This Above alL
The man behind soaps
Khushwant SinghKhushwant Singh

I have happy memories of my three-year association with Manohar Shyam Joshi. Both of us were working in The Hindustan Times building on Kasturba Gandhi Marg. Every other evening before offices closed, Manohar would drift in to see me. He always seemed to be in a dreamland and wafted in as if walking in the air. He began the dialogue with a one-word question: "So?" It could have meant, "so, how are you?" or "how are things?" or "how is the world going?"

So the best answer I could think of is chalta hai. Since I did not read Hindi, I did not know what he had written because none of his works had till then been translated into English. Once he asked me to do him a favour. He had written a TV serial, Hum Log, the first family soap opera in Hindi. He wanted me to meet its producers, and see the serial. I did, and wrote a glowing review. Soap operas caught on. Shyam went on to write more like Buniyaad and Mungeri Lal Kay Haseen Sapney. He became a national celebrity.

In 2005, he won the Sahitya Akademi Award for his novel Kyaap. His earlier novels and short stories — Kasap and Kuru Kuru Swaha — went into several editions. By the time he died in 2006, he was recognised as the first and the most innovative writer of Hindi. I knew very little about Shyam Joshi’s works till I read T’ta Professor translated by Ira Pande. I was most impressed by his portrayal of middle class people — in this case teachers of a village school, their rivalries and affairs with lady colleagues and students.

It was my first exposure to the Kumaon’s Brahmins — Pandeys, Pants, Joshis, Tiwaris — who, like Brahmins of other parts of India — Ojhas, Tandons, Dwivedis, Trivedis, Chaturvedis, Iyengers, Aiyars, Chitpavans, Namboodris, Chatterjees, Mukherjees and Bannerjees — regard themselves as a cut above the others. Kumaon Brahmins are a handsome, brainy lot, but inbreeding has also produced eccentrics who provide material for gifted writers like Manohar Shyam Joshi.

His novel, the second to be translated into English, The Perplexity of Hariya Hercules (Penguin), is about Harihar Datt Tiwari, better known as Hariya Hercules, because he rides a bicycle of that brand name. He is a borderline case of mental retardation with the ability to perform his daily chores. He is the sole surviving son of his father Rai Sahib Giruan Datt, who rose from a clerk to become minister of a princely state.

Hariya’s daily duties included clearing up his chronically constipated father’s bowels with enemas. His father rewarded him with abuse and called him half mad. After that Hariya sets out from his house in Gole Market to call on distant relatives and friends to convey the news of his father’s health. Everyone finds him a crashing bore, and does his or her best to get rid of him.

Ultimately Rai Sahib breathes his last, and Hariya, whose other qualification is cremating the dead, performs his father’s last rites. Family disputes begin when Hariya finds the key of his private box wrapped in shit-soiled langoti. The box yields a treasury of gold, jewels, packets of turd, pornographic pictures of his father in action with different women, and a letter from a lama about some deity called Goomalling, to whom all the treasure has to be returned.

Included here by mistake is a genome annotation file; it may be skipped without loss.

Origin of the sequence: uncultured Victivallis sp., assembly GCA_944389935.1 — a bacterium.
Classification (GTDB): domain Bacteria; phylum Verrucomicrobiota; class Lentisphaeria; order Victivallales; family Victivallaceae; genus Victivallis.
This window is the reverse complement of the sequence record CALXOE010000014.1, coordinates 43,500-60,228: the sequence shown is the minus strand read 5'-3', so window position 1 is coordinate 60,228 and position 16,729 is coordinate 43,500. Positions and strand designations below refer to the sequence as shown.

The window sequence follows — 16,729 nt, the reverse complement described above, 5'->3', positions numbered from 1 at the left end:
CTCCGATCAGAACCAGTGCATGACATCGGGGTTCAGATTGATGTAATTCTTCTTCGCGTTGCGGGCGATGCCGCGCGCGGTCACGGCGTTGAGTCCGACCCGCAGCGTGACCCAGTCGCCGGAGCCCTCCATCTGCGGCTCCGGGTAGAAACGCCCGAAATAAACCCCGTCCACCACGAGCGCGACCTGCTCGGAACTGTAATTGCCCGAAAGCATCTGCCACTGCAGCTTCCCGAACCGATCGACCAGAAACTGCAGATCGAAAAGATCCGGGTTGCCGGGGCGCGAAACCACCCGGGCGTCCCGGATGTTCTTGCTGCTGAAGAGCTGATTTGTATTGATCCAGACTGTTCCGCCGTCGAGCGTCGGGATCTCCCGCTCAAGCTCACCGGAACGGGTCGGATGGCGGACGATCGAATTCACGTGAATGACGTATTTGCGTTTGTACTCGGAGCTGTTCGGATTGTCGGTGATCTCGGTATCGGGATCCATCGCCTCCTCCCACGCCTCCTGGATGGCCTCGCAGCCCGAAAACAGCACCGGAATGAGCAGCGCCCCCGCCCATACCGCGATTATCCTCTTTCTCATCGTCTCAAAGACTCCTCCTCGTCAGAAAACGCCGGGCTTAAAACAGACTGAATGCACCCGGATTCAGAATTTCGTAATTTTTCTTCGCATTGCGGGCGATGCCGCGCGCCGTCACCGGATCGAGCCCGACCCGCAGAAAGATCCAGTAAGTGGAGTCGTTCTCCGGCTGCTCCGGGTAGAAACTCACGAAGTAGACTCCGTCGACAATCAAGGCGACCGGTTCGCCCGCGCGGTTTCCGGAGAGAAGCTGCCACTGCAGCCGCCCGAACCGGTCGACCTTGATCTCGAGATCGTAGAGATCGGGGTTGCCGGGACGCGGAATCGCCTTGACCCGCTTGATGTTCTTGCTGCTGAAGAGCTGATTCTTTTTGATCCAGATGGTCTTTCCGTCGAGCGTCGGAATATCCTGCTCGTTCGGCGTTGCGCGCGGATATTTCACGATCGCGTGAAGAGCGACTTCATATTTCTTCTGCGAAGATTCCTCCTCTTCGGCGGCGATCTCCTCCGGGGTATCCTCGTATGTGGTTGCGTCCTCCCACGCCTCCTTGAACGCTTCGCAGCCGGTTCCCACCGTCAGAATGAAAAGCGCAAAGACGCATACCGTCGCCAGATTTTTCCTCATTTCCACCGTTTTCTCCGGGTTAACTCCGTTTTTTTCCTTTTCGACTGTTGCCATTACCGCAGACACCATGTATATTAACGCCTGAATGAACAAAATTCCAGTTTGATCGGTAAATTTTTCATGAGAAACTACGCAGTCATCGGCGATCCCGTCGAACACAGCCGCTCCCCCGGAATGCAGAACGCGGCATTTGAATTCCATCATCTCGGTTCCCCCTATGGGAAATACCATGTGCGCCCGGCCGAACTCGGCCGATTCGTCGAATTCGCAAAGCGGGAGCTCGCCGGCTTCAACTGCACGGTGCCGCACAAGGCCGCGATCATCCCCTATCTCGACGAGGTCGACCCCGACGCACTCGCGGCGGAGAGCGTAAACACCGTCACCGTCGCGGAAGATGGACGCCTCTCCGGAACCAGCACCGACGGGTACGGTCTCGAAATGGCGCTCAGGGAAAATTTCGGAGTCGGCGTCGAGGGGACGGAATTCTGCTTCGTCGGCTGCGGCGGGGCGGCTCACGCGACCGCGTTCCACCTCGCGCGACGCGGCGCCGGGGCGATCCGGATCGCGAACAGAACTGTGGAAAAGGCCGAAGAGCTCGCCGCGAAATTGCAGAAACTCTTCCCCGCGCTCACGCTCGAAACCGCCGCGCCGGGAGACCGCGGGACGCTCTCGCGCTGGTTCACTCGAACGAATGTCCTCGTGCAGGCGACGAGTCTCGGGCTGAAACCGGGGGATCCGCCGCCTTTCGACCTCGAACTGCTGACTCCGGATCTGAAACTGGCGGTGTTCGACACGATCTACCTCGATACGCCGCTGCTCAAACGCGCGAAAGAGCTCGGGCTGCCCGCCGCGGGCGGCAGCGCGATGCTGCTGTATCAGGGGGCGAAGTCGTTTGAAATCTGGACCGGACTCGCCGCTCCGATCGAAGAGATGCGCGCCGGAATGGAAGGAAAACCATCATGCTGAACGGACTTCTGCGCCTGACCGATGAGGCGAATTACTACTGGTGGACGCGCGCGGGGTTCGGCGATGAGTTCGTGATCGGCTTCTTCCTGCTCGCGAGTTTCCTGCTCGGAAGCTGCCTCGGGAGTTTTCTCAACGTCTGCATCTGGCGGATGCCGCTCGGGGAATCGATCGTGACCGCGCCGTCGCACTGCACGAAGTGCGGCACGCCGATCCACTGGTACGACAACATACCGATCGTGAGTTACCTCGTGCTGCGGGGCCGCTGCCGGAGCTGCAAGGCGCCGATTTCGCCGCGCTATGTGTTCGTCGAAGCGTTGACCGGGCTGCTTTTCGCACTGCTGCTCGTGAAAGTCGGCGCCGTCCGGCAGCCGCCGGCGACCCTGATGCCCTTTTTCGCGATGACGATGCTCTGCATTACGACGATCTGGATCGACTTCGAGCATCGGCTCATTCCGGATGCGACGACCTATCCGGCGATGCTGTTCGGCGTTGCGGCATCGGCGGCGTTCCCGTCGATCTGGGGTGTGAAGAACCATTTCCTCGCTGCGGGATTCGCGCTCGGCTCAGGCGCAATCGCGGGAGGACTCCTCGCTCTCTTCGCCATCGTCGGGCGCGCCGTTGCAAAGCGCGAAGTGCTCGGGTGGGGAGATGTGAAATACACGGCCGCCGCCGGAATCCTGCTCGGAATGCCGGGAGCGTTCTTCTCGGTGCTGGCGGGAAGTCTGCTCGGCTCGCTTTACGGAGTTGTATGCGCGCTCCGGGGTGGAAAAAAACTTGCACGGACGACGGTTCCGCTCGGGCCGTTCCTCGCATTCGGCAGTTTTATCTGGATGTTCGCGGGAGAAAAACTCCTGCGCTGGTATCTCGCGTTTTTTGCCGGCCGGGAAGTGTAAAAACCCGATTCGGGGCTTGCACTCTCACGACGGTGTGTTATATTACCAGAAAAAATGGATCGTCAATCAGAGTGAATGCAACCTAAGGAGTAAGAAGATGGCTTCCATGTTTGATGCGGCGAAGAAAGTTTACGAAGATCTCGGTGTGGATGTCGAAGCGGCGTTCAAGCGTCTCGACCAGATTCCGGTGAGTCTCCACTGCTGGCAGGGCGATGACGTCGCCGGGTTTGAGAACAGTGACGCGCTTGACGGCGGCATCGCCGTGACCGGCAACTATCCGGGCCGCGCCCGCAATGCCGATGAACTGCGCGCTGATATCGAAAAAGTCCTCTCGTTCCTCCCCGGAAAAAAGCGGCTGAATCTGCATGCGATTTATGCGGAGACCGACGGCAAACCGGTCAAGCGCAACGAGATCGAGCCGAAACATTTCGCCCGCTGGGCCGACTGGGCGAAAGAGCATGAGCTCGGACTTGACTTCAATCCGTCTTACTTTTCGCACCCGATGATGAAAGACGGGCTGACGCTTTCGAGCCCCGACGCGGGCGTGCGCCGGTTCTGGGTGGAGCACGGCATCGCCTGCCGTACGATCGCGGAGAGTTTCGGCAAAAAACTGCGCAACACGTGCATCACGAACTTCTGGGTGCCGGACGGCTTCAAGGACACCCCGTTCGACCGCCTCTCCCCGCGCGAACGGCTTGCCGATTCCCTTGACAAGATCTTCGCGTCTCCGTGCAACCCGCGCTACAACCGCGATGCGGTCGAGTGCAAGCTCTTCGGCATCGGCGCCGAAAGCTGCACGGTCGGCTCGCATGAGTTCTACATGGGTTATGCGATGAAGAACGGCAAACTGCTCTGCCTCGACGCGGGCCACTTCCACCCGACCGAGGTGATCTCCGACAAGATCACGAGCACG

There is no limit to Manohar Shyam Joshi’s over-fertile imagination. The novel is very well translated by Robert A. Huechstedt, professor in Hindi in Virginia University. It makes a delightful reading.

Raj Dungarpur

I met him a few times and found him a most affable and courteous gentleman. I knew he was a big shot in the cricket world. He was a former president of the BCCI, and much respected by everyone who knew him. Every time I met him he was with Lata Mangeshkar.

Once some paper carried in its gossip column that they were married. When questioned by a newshound, he replied in his usual Rajput chivalrous manner: "I would feel honoured if it was true. Actually, we are close friends. I admire her and cherish her friendship." Or words to that effect.

Some years ago I ran into them in Muscat. I had been invited by the Indian Association to deliver a lecture on Allama Iqbal soon after the publication of my translation of his two long poems — Shikwa and Jawab-e-Shikwa —under the title Iqbal’s Dialogue with Allah . Having fulfilled my assignment, I had time to look around and do what I wanted.

There was a cricket match between India and Pakistan. So I decided to watch it. I was surprised to see the stadium packed to capacity, largely with Pakistani supporters and their friends. Such matches often become Muslim versus the rest. The stadium resounded with thunderous choruses — Pakistan zindabad and Allah-O-Akbar. I took my seat in the last row. Raj Dungarpur and Lata Mangeshkar were in the front row. He came over and sat beside me.

When three Pakistani opening batsmen were bowled out, there was a deadly stillness in the stadium. Raj said with confidence: "They are done for. India is sure to win." However, the fourth and fifth Pakistani batsmen began hitting sixers and fours, and changed the complexion of the game. I wanted to stay till the end and see how the Indian side performed. But Raj would not stop talking. So I decided to return to my host’s home.

"I have had enough of cricket for the day", I said by way of apology. "I will see the outcome in tomorrow’s papers." Raj Dungarpur’s expert opinion that Pakistan was done for proved wrong. Pakistan beat India by a wide margin.